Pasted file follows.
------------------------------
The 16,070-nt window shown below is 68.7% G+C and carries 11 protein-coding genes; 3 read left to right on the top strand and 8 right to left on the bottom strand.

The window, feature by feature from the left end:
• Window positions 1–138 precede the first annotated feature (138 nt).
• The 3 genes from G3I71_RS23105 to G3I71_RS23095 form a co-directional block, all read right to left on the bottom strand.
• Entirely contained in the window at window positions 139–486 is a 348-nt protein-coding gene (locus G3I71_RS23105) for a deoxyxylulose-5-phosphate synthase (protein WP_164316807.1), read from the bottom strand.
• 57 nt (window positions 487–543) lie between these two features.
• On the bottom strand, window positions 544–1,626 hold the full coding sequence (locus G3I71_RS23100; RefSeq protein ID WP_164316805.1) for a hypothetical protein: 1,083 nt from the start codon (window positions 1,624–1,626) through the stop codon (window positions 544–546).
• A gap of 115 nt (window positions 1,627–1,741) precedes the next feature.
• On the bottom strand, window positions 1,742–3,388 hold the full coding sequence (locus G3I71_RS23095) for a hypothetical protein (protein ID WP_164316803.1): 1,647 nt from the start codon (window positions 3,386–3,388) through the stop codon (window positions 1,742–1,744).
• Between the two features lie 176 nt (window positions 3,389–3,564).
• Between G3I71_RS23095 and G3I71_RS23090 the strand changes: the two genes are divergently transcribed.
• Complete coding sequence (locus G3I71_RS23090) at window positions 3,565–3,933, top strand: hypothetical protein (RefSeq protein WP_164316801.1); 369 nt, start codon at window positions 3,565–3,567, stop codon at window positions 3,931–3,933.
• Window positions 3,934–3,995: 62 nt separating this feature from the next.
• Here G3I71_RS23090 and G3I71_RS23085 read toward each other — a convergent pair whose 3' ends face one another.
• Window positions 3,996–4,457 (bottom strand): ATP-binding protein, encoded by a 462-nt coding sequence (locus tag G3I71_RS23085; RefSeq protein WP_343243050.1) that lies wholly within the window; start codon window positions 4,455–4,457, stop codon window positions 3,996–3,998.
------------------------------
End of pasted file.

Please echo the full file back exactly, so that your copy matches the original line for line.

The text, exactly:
The 16,070-nt window shown below is 68.7% G+C and carries 11 protein-coding genes; 3 read left to right on the top strand and 8 right to left on the bottom strand.

The window, feature by feature from the left end:
• Window positions 1–138 precede the first annotated feature (138 nt).
• The 3 genes from G3I71_RS23105 to G3I71_RS23095 form a co-directional block, all read right to left on the bottom strand.
• Entirely contained in the window at window positions 139–486 is a 348-nt protein-coding gene (locus G3I71_RS23105) for a deoxyxylulose-5-phosphate synthase (protein WP_164316807.1), read from the bottom strand.
• 57 nt (window positions 487–543) lie between these two features.
• On the bottom strand, window positions 544–1,626 hold the full coding sequence (locus G3I71_RS23100; RefSeq protein ID WP_164316805.1) for a hypothetical protein: 1,083 nt from the start codon (window positions 1,624–1,626) through the stop codon (window positions 544–546).
• A gap of 115 nt (window positions 1,627–1,741) precedes the next feature.
• On the bottom strand, window positions 1,742–3,388 hold the full coding sequence (locus G3I71_RS23095) for a hypothetical protein (protein ID WP_164316803.1): 1,647 nt from the start codon (window positions 3,386–3,388) through the stop codon (window positions 1,742–1,744).
• Between the two features lie 176 nt (window positions 3,389–3,564).
• Between G3I71_RS23095 and G3I71_RS23090 the strand changes: the two genes are divergently transcribed.
• Complete coding sequence (locus G3I71_RS23090) at window positions 3,565–3,933, top strand: hypothetical protein (RefSeq protein WP_164316801.1); 369 nt, start codon at window positions 3,565–3,567, stop codon at window positions 3,931–3,933.
• Window positions 3,934–3,995: 62 nt separating this feature from the next.
• Here G3I71_RS23090 and G3I71_RS23085 read toward each other — a convergent pair whose 3' ends face one another.
• Window positions 3,996–4,457 (bottom strand): ATP-binding protein, encoded by a 462-nt coding sequence (locus tag G3I71_RS23085; RefSeq protein WP_343243050.1) that lies wholly within the window; start codon window positions 4,455–4,457, stop codon window positions 3,996–3,998.